A few weeks ago, Governor Tom Wolf and legislative leaders announced that they had reached a bipartisan agreement to complete the long-awaited job of giving victims of long-standing child sexual abuse the opportunity to seek justice. .
Let’s just hope their promise is honored after November’s midterm elections. Nothing is ever guaranteed on Capitol Hill as the political winds shift.
Democrat Wolf and Democratic and Republican leaders in the Senate and House have agreed to prioritize the legislation early next year in a referendum. He would ask voters whether the state Constitution should be amended to provide a two-year window for victims of child sexual abuse to sue, despite the statute of limitations expiring.
If the plan goes through, voters could see the referendum on the ballot in one of next year’s elections.
The referendum should have taken place last year. Lawmakers approved the necessary legislation, but the Pennsylvania State Department derailed it by failing to meet advertising requirements to let voters know what they would be voting on.
So lawmakers had to start all over again.
A referendum requires that identical legislation be passed in successive legislative sessions. The first bill was approved last year. The second will be voted on early next year, according to the agreement announced by Wolf and legislative leaders on August 31.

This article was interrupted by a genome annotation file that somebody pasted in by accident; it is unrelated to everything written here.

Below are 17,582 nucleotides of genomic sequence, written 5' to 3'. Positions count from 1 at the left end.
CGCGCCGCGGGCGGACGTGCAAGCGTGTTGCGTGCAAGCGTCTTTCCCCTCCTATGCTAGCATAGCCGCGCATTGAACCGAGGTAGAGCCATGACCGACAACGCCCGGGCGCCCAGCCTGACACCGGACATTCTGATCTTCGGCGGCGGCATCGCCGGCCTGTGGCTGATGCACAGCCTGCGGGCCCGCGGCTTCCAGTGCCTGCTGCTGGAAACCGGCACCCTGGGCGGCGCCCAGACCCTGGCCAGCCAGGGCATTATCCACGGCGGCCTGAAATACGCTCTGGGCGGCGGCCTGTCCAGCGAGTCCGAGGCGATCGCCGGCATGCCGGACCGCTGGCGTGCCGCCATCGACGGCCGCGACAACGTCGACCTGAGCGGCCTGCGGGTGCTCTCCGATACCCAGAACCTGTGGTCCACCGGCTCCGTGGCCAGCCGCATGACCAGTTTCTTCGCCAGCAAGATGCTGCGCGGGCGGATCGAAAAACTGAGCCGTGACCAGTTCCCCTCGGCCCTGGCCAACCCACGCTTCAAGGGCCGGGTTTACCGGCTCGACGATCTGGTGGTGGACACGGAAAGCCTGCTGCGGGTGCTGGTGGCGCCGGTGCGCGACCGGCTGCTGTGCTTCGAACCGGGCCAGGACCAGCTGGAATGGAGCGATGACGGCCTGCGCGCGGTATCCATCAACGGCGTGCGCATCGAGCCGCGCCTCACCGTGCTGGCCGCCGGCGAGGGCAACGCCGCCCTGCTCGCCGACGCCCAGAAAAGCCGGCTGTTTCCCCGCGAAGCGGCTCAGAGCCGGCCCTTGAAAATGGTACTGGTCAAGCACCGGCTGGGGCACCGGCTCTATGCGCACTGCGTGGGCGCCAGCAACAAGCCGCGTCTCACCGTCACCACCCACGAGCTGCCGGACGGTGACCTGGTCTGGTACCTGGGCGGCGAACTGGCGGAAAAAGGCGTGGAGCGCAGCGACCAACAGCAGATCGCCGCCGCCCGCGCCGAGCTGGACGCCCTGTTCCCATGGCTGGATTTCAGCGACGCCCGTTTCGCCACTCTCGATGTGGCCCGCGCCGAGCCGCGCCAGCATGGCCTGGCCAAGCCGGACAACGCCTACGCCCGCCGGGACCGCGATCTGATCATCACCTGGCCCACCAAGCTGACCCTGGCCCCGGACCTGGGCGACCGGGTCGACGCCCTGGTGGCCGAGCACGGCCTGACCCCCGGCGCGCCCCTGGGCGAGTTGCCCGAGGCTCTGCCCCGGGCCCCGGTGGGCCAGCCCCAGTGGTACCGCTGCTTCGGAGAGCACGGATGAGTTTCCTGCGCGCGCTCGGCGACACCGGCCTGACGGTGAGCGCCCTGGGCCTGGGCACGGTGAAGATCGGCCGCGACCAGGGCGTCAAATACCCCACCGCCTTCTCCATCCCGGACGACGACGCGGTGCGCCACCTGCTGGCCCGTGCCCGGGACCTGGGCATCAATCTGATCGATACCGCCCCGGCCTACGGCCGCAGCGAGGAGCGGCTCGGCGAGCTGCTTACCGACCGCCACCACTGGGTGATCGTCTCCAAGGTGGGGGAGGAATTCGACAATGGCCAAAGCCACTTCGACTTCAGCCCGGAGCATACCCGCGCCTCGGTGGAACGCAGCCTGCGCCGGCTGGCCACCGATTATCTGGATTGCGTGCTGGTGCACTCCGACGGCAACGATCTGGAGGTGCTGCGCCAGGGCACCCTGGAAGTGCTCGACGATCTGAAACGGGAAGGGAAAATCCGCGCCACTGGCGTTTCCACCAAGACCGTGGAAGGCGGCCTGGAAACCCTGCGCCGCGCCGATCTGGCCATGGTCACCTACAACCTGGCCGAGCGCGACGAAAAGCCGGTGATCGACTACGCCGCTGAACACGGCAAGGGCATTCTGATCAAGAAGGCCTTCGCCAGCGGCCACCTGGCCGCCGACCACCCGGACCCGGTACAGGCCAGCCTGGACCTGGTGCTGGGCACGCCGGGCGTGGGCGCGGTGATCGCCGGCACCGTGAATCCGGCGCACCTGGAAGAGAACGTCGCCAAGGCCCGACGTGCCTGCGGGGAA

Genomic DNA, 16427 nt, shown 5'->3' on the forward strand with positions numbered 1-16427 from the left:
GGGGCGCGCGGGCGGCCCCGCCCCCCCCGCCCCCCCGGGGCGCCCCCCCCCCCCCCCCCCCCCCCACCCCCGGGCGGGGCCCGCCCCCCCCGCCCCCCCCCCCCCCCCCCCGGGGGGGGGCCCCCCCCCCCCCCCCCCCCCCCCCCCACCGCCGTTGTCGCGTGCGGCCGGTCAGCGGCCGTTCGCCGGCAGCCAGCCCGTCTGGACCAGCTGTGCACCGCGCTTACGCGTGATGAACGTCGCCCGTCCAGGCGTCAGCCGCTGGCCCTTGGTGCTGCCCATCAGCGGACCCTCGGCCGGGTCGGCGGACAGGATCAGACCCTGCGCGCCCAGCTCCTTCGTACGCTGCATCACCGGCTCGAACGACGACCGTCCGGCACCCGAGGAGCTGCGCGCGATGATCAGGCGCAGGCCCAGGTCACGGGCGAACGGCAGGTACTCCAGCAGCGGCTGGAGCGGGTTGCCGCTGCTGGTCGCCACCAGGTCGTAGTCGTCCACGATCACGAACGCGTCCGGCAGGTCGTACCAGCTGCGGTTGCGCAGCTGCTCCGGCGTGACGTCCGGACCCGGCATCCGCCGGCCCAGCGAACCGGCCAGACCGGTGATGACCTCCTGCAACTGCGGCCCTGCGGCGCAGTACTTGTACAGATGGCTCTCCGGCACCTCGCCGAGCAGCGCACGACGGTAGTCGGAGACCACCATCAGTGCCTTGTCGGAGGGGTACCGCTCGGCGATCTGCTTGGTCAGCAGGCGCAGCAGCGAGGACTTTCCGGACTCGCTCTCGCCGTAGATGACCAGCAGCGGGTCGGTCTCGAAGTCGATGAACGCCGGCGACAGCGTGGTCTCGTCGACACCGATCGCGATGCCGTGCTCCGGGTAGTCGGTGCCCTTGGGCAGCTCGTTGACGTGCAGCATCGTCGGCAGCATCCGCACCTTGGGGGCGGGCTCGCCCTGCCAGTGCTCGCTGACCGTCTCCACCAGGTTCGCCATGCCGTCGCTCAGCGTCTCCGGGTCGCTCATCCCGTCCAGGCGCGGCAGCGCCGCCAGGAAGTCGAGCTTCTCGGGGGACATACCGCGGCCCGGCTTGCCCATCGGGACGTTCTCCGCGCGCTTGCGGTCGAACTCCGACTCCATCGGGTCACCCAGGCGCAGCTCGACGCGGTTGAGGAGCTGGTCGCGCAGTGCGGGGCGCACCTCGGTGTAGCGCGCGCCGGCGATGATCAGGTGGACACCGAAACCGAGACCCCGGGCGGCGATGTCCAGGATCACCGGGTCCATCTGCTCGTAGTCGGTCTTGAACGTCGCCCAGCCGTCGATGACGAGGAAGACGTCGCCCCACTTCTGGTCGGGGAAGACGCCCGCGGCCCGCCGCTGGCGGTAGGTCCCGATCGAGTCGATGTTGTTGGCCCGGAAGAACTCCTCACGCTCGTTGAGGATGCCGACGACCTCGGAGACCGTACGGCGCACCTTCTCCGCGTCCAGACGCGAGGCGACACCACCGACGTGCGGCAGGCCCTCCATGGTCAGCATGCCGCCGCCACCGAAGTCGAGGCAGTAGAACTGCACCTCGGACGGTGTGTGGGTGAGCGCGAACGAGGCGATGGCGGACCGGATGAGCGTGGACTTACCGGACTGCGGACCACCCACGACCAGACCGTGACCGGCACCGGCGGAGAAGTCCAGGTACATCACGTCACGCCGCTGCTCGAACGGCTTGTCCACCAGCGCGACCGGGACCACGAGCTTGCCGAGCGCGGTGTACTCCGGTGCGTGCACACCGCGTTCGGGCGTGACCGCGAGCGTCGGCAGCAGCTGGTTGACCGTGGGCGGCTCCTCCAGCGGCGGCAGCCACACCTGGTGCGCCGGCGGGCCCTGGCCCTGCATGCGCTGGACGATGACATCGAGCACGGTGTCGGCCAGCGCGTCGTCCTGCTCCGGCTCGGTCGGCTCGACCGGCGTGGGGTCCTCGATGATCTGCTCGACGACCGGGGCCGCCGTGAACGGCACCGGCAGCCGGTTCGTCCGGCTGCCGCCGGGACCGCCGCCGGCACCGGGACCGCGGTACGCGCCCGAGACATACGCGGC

I hope voters will approve the amendment, if lawmakers stick to their promise and allow a vote. Elections sometimes poison good intentions.
Every state representative and half of the state senators are up for re-election in November. This could mean that new faces would have to be persuaded to follow the plan.
However, there should be no turnover among the leaders responsible for collecting the necessary votes. It’s a good sign.
Only two of the four legislative leaders who made the pledge are eligible for re-election. And only one of them, House Majority Leader Kerry Benninghoff, R-Center, has an opponent. Chances are that all four will be back in the job next year and likely to keep their leadership positions.
The wildcard could be Sen. Doug Mastriano, the Republican senator from Franklin County who is running for governor.
The governor does not have to approve legislation for referendums. But a governor can influence whether a vote is held and the outcome of that vote.
Wolf has a limited term and will not be in office next year. Democratic gubernatorial candidate Josh Shapiro supports a referendum. It was his work as Attorney General that got us to this point. His office oversaw a grand jury that investigated seven decades of allegations of child sexual abuse by Catholic priests, and subsequent attempts by the church and others to cover up the abuse.
One of the grand jury’s recommendations was to open a retroactive “civil window” to allow victims barred by the statute of limitations to sue. The law now gives people 12 years to file a complaint after turning 18.
The referendum law does not mention this scandal, but it is what motivated it.
Children who have been abused in any context would be eligible. This means those who have been abused in the Boy Scouts scandal, by teachers, youth sports coaches and others could also benefit.
Those who take office after the elections must honor the promise made to help them. And I hope voters would overwhelmingly approve of a referendum.
Paul Muschick is a columnist for the Morning Call.